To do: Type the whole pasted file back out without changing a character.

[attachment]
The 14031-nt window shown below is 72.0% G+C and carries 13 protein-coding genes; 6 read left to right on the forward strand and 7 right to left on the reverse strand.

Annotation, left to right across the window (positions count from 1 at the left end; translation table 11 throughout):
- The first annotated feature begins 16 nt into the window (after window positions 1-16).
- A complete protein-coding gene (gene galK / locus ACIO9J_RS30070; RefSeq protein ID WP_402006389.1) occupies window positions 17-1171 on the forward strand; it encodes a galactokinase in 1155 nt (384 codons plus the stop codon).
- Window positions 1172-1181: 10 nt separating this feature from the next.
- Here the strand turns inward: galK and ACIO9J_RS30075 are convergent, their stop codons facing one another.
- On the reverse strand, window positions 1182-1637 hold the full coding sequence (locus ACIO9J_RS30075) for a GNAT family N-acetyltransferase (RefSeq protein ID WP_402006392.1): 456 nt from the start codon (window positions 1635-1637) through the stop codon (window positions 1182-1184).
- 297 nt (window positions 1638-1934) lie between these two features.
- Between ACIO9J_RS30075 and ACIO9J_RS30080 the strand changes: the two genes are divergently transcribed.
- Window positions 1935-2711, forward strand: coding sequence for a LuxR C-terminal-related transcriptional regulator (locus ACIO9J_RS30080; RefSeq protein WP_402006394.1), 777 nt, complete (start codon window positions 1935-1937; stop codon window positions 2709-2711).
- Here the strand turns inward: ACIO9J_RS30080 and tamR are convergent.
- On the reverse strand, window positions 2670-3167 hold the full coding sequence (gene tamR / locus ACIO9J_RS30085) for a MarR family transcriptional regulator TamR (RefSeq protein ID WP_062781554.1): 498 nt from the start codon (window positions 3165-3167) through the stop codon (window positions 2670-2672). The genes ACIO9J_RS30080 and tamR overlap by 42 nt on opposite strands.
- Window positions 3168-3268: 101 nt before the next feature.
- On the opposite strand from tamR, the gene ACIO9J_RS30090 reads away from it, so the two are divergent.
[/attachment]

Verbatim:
The 14031-nt window shown below is 72.0% G+C and carries 13 protein-coding genes; 6 read left to right on the forward strand and 7 right to left on the reverse strand.

Annotation, left to right across the window (positions count from 1 at the left end; translation table 11 throughout):
- The first annotated feature begins 16 nt into the window (after window positions 1-16).
- A complete protein-coding gene (gene galK / locus ACIO9J_RS30070; RefSeq protein ID WP_402006389.1) occupies window positions 17-1171 on the forward strand; it encodes a galactokinase in 1155 nt (384 codons plus the stop codon).
- Window positions 1172-1181: 10 nt separating this feature from the next.
- Here the strand turns inward: galK and ACIO9J_RS30075 are convergent, their stop codons facing one another.
- On the reverse strand, window positions 1182-1637 hold the full coding sequence (locus ACIO9J_RS30075) for a GNAT family N-acetyltransferase (RefSeq protein ID WP_402006392.1): 456 nt from the start codon (window positions 1635-1637) through the stop codon (window positions 1182-1184).
- 297 nt (window positions 1638-1934) lie between these two features.
- Between ACIO9J_RS30075 and ACIO9J_RS30080 the strand changes: the two genes are divergently transcribed.
- Window positions 1935-2711, forward strand: coding sequence for a LuxR C-terminal-related transcriptional regulator (locus ACIO9J_RS30080; RefSeq protein WP_402006394.1), 777 nt, complete (start codon window positions 1935-1937; stop codon window positions 2709-2711).
- Here the strand turns inward: ACIO9J_RS30080 and tamR are convergent.
- On the reverse strand, window positions 2670-3167 hold the full coding sequence (gene tamR / locus ACIO9J_RS30085) for a MarR family transcriptional regulator TamR (RefSeq protein ID WP_062781554.1): 498 nt from the start codon (window positions 3165-3167) through the stop codon (window positions 2670-2672). The genes ACIO9J_RS30080 and tamR overlap by 42 nt on opposite strands.
- Window positions 3168-3268: 101 nt before the next feature.
- On the opposite strand from tamR, the gene ACIO9J_RS30090 reads away from it, so the two are divergent.